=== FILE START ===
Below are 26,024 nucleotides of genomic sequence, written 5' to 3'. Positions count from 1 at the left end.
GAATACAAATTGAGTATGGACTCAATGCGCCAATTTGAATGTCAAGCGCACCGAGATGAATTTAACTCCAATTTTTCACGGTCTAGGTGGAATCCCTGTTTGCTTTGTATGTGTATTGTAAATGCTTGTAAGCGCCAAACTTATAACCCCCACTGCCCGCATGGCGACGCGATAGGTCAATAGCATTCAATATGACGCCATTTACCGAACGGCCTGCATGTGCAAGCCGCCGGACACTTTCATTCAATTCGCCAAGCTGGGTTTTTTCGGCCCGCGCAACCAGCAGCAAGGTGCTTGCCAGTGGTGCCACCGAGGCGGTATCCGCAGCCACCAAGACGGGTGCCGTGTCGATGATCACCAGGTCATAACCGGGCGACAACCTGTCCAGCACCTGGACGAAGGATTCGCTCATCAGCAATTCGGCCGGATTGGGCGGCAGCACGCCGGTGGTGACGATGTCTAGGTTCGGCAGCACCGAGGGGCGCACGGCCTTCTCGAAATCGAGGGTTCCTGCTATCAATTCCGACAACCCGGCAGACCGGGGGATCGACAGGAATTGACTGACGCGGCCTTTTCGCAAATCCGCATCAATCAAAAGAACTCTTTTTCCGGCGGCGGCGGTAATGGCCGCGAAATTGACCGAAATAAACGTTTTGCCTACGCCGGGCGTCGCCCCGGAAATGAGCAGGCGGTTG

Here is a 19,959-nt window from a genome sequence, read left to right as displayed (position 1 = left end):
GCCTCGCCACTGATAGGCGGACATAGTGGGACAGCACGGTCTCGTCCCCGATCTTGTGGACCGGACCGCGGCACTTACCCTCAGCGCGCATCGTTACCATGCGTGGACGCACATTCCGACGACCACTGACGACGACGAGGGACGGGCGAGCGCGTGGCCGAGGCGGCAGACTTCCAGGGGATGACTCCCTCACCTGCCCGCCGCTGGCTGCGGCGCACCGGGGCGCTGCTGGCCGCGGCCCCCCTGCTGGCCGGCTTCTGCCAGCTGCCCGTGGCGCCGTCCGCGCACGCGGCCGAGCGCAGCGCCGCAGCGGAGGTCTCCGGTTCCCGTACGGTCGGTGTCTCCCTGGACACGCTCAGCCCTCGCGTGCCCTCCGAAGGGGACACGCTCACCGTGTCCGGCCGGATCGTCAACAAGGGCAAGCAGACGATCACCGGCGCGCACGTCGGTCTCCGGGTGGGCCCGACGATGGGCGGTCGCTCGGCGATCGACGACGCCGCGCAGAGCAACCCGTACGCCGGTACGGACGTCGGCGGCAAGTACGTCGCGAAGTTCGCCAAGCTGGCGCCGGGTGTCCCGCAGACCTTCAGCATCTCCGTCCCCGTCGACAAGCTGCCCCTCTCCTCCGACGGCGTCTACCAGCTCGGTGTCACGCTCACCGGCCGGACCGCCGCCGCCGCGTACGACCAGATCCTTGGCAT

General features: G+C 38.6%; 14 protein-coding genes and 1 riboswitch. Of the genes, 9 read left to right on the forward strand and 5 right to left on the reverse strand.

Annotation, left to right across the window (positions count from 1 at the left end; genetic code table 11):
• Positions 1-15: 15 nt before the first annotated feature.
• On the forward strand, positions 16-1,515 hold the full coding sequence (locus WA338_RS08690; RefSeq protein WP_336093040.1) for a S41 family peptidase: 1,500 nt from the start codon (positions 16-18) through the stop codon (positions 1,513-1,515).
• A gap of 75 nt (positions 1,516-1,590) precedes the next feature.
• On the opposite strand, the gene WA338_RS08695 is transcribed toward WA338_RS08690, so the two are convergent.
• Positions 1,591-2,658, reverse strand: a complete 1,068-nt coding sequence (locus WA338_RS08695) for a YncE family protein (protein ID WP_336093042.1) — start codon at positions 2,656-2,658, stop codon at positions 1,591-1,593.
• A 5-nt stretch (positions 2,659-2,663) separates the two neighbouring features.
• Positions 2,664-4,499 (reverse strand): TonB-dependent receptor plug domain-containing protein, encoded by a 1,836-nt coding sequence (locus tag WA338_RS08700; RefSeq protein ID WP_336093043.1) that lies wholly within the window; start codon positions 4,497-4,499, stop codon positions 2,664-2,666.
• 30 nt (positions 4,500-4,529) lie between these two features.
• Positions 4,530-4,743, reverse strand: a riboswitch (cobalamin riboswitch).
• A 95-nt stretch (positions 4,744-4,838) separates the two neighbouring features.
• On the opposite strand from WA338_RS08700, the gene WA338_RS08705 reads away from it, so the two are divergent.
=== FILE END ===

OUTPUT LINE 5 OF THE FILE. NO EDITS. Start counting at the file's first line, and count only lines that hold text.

General features: G+C 38.6%; 14 protein-coding genes and 1 riboswitch. Of the genes, 9 read left to right on the forward strand and 5 right to left on the reverse strand.